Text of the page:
Details on How We Compared Pet Insurance Plans
Last updated March 2022
Total Lifetime Premiums for Woof and Kitty
The lifetime total premiums we report are for plans with similar key options and terms—with a $250 annual deductible, reimbursement of 90 percent of covered vet bills, and unlimited annual payout. Where a plan didn’t offer those most-common options, we used the closest available; for example, the lowest available annual deductible offered by Healthy Paws rose from $250 to $500 after our dog reached age six and then $750 at age seven and $1,000 at age eight. For Nationwide, we had to use its set schedule of benefits.
Our model pets were a medium-size male mixed-breed dog and a male mixed-breed cat uncreatively named Woof and Kitty. Since premiums vary based on the varying costs of vet care from place to place, we had to give Woof and Kitty a home in one local zip code.
Our cost comparisons take into account the premium increases one can expect as the pet ages. We obtained those numbers from online price quotes for our pets at each age from two months through 12 years.
Our calculations do not include premium increases caused by veterinary-care price inflation. So even though Trupanion premiums won’t go up because of the age age-rating factor, they can rise because vet fees in the area increase. Of course, inflation will likely get tacked onto all plans’ premiums, on top of any age-related price hikes.
Your specific pet may have a higher or lower premium than the ones we report. Premiums are based on your animal’s age, breed, species, home zip code, and the plan benefit options (deductible, percent reimbursement, and benefit limits). However, we believe our findings provide a valid benchmark for assessing price, benefits, and value. Because these plans are all essentially the same, our analysis shows that you should shop on price and choose a plan with the lowest total lifetime premiums.
Do You Save With Pet Insurance—or Without?
To establish a reasonable benchmark of service needs over the lives of Woof and Kitty, we created a basket of common veterinary treatments and services in consultation with Duncan Hockley, DVM, director of the Veterinary Teaching Hospital at the Purdue University College of Veterinary Medicine.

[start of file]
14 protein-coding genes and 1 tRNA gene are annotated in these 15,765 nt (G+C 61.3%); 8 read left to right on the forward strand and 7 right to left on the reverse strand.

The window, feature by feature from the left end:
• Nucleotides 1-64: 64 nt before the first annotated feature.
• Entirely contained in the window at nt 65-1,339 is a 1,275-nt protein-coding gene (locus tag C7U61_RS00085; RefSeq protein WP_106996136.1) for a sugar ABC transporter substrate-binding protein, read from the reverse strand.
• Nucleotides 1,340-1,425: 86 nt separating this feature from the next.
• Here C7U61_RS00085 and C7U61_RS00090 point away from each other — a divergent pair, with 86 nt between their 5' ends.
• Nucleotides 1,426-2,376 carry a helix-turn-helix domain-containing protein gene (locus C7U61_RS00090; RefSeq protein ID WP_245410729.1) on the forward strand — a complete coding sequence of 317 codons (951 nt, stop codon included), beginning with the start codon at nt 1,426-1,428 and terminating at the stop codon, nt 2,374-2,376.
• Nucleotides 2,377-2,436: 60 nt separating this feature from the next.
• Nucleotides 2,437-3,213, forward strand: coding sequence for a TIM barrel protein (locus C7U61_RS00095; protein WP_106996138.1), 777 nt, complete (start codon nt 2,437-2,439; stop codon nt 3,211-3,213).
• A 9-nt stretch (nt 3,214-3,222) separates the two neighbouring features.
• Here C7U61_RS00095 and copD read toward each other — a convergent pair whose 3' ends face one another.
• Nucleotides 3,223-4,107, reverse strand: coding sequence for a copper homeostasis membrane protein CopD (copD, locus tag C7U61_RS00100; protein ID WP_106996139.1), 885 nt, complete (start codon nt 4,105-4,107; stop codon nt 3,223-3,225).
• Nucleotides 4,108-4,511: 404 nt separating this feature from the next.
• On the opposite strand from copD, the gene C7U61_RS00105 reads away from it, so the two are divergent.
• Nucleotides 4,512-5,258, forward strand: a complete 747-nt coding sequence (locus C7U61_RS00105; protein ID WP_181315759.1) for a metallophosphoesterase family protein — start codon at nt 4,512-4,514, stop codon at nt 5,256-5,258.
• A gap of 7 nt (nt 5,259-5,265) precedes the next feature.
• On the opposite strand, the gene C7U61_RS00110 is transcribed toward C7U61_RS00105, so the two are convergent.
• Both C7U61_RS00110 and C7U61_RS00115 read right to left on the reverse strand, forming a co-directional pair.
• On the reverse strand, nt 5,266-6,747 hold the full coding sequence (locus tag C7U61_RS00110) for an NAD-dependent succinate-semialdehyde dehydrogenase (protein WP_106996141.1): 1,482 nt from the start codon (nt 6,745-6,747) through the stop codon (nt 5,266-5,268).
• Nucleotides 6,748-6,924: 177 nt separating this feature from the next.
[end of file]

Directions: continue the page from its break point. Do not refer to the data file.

We then obtained actual vet fees from the American Animal Hospital Association’s latest (2021) biennial Veterinary Fee Reference (11th Edition), a survey of hundreds of veterinarians nationwide that details fees for more than 530 services and cases.
We obtained our pets' monthly premium costs from age two months to 12 years, and gave them an increasing number of injuries and illnesses, from low to moderate to high. We then applied each accident and illness plan’s fine-print rules, deductibles, exclusions, and limits to calculate the total benefits gained vs. total premium costs and copays and other out-of-pocket costs for the policyholder.
Because our analysis also included a lifetime’s worth of routine wellness, preventive, and elective care, we could realistically quantify those costs, even though they’re not covered by accident and illness plans, and we could also assess the value of adding wellness coverage.
Our calculations and results include the rising cost of premiums resulting from the pet’s aging for all insurers except Trupanion, which doesn’t raise premiums due to age. For that insurer, we used the premium charged at enrollment at age two months and held that stable over the life of the pet, which is what Trupanion said it does. Our results also effectively serve as the projected real costs and benefits (not the inflated cost) over Woof’s and Kitty’s lives, and do not include unknowable future veterinary-care price inflation, which will likely increase the total costs and benefits shown.